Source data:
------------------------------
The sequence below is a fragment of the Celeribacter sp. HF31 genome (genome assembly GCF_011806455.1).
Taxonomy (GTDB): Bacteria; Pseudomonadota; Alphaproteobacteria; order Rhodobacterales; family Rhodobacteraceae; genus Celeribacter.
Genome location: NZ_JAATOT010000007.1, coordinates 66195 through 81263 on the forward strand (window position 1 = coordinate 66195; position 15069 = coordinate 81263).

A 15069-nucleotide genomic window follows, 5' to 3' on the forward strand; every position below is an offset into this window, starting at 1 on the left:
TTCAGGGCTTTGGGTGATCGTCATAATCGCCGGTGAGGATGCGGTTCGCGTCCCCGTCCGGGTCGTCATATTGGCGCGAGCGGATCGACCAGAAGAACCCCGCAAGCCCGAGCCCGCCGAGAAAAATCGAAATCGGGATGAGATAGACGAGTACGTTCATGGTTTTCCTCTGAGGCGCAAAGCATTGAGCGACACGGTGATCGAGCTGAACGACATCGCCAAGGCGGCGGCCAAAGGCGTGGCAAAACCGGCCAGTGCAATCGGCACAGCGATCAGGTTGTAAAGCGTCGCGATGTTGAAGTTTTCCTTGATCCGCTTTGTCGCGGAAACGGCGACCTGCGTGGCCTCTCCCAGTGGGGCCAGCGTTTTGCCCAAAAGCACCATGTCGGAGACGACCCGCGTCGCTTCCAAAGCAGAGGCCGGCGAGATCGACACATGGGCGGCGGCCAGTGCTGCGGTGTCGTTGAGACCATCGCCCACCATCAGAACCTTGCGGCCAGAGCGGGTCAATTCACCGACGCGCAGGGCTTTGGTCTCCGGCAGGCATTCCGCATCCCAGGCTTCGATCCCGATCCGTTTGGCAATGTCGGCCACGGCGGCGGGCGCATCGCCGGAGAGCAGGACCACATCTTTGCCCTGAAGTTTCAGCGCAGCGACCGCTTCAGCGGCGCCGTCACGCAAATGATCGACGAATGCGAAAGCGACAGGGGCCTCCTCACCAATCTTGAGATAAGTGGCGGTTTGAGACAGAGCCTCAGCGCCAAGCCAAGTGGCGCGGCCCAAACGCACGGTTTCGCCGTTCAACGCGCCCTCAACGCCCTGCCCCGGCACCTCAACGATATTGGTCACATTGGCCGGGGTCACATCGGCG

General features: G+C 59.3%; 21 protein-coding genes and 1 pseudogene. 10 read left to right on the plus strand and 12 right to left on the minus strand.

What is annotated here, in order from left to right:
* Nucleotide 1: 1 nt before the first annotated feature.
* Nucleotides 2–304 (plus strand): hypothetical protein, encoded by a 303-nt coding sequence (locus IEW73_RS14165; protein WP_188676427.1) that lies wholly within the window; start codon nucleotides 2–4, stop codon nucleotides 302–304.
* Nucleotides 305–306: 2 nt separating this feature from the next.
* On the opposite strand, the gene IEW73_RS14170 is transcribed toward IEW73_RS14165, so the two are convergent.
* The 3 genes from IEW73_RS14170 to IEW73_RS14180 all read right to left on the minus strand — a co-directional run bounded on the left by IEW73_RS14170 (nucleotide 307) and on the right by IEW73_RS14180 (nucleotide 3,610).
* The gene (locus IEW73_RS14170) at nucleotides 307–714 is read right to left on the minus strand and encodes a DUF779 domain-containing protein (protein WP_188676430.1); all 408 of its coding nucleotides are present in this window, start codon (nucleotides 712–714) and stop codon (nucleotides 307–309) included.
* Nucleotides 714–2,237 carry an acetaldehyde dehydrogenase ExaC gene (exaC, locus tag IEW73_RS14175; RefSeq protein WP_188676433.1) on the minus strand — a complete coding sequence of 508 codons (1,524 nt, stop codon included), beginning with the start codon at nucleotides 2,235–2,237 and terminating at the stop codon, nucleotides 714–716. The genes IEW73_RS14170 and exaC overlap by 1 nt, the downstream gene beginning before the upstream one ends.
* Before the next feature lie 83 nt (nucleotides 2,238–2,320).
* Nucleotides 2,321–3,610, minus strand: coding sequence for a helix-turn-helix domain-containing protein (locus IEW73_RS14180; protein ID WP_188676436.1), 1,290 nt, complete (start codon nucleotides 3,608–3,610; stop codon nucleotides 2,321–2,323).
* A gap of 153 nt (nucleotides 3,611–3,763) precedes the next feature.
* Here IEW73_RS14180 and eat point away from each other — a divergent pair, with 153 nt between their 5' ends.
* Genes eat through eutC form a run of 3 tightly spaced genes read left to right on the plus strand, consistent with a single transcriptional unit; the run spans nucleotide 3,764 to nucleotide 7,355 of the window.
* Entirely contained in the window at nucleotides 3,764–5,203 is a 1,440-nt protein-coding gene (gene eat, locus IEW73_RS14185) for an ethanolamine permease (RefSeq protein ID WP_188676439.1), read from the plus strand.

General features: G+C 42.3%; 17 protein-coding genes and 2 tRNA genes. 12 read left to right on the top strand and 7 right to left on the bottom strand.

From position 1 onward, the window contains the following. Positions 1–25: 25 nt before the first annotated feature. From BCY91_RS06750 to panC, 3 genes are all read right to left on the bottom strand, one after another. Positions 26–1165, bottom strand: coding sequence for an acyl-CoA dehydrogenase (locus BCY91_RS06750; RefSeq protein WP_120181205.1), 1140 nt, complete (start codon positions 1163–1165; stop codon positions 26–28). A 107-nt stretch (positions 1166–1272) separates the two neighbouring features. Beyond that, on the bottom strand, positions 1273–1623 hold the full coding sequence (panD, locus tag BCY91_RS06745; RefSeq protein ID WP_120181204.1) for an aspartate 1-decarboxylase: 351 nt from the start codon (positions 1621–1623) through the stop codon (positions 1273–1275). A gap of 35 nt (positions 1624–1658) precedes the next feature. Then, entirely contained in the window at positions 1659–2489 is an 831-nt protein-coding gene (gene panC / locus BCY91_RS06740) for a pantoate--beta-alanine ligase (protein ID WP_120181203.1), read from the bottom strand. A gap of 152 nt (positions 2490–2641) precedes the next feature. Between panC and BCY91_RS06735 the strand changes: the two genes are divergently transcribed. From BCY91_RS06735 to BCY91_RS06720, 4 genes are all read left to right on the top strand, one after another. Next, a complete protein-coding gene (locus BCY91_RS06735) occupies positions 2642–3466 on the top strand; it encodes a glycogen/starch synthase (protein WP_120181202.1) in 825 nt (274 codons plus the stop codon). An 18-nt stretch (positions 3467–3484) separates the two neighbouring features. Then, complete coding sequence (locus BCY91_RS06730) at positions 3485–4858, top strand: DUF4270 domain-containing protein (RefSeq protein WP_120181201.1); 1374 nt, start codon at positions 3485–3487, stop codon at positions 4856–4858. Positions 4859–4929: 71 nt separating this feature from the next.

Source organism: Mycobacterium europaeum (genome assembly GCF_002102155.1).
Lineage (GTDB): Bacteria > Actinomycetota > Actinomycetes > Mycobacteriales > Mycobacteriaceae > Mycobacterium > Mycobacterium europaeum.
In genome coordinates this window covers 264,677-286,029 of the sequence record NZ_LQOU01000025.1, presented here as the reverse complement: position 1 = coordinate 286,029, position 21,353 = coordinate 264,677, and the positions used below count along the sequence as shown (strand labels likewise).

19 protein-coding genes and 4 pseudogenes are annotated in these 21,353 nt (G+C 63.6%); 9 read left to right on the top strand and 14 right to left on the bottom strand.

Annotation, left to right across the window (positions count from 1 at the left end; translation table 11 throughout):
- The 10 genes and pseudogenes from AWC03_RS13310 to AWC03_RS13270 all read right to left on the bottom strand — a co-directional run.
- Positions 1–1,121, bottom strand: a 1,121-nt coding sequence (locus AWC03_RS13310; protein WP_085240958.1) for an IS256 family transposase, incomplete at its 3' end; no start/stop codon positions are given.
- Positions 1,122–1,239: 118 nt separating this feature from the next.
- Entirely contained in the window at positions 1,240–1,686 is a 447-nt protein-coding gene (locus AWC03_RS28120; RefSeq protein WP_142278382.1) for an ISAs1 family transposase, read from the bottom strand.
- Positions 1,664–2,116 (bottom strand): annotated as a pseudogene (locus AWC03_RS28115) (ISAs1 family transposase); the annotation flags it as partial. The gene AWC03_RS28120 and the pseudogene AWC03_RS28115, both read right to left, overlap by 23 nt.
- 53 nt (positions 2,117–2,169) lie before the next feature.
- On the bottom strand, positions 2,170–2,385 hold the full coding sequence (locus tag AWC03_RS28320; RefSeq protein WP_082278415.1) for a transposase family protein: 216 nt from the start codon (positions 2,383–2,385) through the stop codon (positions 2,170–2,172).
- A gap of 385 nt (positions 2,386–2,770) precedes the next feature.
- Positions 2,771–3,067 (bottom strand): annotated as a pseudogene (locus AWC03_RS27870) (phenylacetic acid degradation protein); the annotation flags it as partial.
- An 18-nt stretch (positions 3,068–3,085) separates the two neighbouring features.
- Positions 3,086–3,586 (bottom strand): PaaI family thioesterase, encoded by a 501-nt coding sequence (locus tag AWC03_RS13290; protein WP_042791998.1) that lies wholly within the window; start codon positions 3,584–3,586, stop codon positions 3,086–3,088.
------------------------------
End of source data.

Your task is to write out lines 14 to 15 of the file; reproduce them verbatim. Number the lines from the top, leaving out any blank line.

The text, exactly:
* Nucleotides 714–2,237 carry an acetaldehyde dehydrogenase ExaC gene (exaC, locus tag IEW73_RS14175; RefSeq protein WP_188676433.1) on the minus strand — a complete coding sequence of 508 codons (1,524 nt, stop codon included), beginning with the start codon at nucleotides 2,235–2,237 and terminating at the stop codon, nucleotides 714–716. The genes IEW73_RS14170 and exaC overlap by 1 nt, the downstream gene beginning before the upstream one ends.
* Before the next feature lie 83 nt (nucleotides 2,238–2,320).